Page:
Iceland has been rapidly gaining popularity among photographers and explorers of all ages. Who can resist the incredible waterfalls, hardened lava fields covered in moss, or majestic glacial landscapes? Summer is a great time to plan a trip to Iceland because the sun stays above the horizon all day — literally. Without the limitation of darkness, you’re free to explore and roam around the country as long as you please.
There’s one major road that encircles the entire island, stretching across 827.7 miles (1,332km). Appropriately named the Ring Road, or Route 1, this makes planning road trips around the country super easy. It is also common to find adventurous souls backpacking and hitchhiking throughout Iceland because of the convenience of being able to pitch a tent virtually anywhere on uncultivated grounds.
Reykjavík, meaning “smoky bay” in Icelandic, is the capital city located on the west side of the country. You can observe a 360° view of the city and its colorful buildings from the top of the iconic Hallgrímskirkja, a church and home to a beautiful pipe organ where you can catch a tune played by the organist. There’s a number of amazing restaurants in the city including: Grillmarkaðurinn (Grill Market), Torfan Lobsterhouse, Matur og Drykkur (Food and Drink), Scandinavian and Kaffi Vínyl (a vegan café). You can wander the streets along Laugavegur (one of the main streets filled with shops and restaurants) and find cute shops like Hrím and quirky attractions including The Icelandic Phallological Museum filled with over 280 phallic specimens.
We’ve put together the ultimate guide to help you prepare for your next big photography adventure to Iceland.
What to Pack in Your Suitcase/Backpack
You really don’t need a whole lot of outfits as the general vibe in Iceland is very laid-back. It’s important to pack clothing you can layer to prepare for the variations in the weather temperatures. If you’re planning a trip in the summer, keep in mind that the temperatures fluctuate between 50 and 77 °F (10-25 °C) from night to day. An ideal packing list should include: a lightweight rain jacket, waterproof pants, jeans, sweater/sweatshirt, thin t-shirts, scarf, beanie, wool socks, warm everyday jacket, waterproof hiking boots and a comfortable pair of sneakers. If you’re going to be chasing after the northern lights in the winter time, prepare yourself to survive in temperatures as low as -22°F (-30°C). You’ll find yourself spending a lot of time outdoors and walking frequently, so it’s important to be comfortable.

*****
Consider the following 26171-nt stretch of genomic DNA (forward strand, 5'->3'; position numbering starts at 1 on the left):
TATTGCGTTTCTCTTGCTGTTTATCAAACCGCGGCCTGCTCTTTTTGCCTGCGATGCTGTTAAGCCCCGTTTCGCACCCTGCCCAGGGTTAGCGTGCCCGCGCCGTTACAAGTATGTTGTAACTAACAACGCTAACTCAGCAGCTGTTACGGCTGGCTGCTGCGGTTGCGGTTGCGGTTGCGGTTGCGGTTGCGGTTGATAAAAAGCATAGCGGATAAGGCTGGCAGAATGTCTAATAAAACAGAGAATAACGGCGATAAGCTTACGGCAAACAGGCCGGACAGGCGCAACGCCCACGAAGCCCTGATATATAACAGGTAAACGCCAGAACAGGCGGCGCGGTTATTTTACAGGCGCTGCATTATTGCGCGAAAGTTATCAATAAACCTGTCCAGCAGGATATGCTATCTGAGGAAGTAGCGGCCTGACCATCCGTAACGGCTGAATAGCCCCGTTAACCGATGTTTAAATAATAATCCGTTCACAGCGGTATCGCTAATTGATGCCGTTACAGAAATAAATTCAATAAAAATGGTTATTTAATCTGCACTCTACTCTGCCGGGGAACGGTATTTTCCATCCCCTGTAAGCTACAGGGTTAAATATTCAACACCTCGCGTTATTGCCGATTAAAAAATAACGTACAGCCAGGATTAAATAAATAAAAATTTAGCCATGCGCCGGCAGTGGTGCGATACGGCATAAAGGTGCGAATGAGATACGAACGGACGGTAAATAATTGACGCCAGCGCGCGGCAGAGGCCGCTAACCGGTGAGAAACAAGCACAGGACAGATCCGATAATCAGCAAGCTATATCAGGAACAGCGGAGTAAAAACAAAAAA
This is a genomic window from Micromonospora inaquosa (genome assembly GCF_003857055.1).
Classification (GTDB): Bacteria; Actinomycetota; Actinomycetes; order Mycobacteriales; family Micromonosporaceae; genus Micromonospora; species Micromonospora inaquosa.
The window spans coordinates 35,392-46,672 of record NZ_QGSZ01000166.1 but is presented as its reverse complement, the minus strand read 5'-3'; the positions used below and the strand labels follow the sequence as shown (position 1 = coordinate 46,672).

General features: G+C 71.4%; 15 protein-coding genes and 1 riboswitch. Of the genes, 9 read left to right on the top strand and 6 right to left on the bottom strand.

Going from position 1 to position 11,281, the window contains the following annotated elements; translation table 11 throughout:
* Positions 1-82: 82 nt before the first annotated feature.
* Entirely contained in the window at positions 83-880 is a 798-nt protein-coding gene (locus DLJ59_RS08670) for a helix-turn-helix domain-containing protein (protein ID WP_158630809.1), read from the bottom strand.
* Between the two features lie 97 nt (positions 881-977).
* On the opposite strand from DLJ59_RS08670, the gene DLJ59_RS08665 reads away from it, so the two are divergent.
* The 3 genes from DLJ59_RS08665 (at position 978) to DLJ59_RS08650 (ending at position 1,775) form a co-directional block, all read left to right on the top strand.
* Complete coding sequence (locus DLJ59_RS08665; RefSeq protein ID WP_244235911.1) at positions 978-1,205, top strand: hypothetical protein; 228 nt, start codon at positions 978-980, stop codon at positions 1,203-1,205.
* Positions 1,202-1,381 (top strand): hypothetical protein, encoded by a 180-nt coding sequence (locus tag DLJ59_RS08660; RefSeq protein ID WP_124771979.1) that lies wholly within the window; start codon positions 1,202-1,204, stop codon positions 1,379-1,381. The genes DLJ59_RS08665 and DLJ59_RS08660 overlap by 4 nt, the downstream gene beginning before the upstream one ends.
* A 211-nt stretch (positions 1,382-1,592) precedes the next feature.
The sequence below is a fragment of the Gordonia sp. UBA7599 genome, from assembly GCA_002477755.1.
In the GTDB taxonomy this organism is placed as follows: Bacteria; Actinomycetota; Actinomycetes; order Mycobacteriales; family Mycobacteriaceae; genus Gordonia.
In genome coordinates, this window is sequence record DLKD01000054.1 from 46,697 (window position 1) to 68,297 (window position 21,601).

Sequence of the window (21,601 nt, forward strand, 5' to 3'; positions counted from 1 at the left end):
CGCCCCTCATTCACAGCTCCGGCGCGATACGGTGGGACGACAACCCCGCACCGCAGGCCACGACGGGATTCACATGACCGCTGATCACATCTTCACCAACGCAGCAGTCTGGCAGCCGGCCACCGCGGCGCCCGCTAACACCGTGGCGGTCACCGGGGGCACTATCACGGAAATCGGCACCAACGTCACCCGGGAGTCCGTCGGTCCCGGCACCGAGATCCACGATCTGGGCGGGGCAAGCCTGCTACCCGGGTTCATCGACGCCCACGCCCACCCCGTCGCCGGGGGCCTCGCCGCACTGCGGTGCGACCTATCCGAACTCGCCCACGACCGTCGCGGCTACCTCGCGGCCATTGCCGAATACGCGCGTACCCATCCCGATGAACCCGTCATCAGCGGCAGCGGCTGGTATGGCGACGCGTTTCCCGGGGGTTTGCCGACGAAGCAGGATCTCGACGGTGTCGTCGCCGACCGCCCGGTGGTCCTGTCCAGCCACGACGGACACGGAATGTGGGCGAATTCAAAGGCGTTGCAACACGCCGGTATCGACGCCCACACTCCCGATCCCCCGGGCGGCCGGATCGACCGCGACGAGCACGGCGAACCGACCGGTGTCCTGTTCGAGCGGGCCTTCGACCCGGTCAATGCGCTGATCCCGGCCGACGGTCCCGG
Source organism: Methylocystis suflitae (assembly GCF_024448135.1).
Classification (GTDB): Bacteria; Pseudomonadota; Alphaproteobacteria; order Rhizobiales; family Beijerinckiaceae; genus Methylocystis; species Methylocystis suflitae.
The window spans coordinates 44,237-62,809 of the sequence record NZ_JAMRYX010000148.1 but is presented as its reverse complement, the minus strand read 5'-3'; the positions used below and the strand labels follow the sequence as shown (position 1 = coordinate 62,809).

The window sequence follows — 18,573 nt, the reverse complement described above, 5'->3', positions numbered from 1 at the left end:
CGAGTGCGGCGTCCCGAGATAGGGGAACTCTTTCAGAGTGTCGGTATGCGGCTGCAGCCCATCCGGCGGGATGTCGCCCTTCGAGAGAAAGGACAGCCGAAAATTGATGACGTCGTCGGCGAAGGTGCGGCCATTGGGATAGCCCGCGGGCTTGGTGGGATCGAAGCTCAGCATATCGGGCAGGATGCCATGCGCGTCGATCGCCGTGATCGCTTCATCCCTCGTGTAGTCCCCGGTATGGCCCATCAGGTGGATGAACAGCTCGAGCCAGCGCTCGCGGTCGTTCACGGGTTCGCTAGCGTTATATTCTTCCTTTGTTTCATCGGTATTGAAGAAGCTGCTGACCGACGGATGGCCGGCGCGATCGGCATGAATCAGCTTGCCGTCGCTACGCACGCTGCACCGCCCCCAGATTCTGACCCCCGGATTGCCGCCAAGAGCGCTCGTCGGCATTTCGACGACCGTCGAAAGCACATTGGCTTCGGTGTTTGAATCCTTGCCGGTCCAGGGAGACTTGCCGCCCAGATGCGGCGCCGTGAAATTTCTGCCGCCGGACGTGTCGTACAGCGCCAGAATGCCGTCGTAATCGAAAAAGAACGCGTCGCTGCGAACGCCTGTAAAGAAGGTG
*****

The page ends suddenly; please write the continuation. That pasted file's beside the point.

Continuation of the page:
Less clothes mean more space for your camera equipment and gifts to bring back home later. The scenic landscapes of Iceland makes it a perfect place for photographers to experiment. Packing a wide-angle lens and your trusty portrait lens to capture the amazing views and foods is a must. If there’s room, consider taking your sturdy tripod as it can get quite windy and you don’t want to knock over your camera.
How to Protect Your Camera Gear
If there’s one thing you should know about preparing for a photography adventure in Iceland, it’s that the weather can vary wildly. We’ve seen people get creative during a downpour, using plastic or ziplock bags to cover their cameras, and cutting out a hole for the lens to capture the Geysir.
You can avoid damaging your camera gear by keeping these tips in mind:
- Allow your camera and lenses to acclimate to the varying temperatures by storing them in a designated camera bag. Most bags are insulated enough to slowly adjust the temperature, minimizing the condensation on the glass of your lens.
- Bring a lens hood to reduce misty rain from getting on your lens.
- If you must, invest in a waterproof camera cover to protect your gear.
What You Can Expect on Your Photography Adventure
Iceland’s landscape of undisturbed nature is truly incredible and the rush of joy you feel while standing at the base of a majestic waterfall is indescribable. You’ll encounter hospitable locals and equally friendly travelers willing to help you out of a rut and teach you that the world is not as hostile as you think. The stillness of the environment will lead you to hear your inner voice with much more clarity. The experience will nourish your soul and make you feel brand new.
It is important that we remember to be mindful of the country and its people, respecting the laws of their land. If you decide to camp on an uncultivated, private property, be sure to collect all of your trash and leave no trace behind. It is unfortunate that the access to one of the famous sites on the black beach in Sólheimasandur, an abandoned DC-3 plane, has been barred due to disrespectful behavior from visitors ruining the surrounding area. We can all do our part to take care of the pristine wonders of planet Earth.
Trust us when we say that once you visit Iceland, you’ll be itching for your next trip back.
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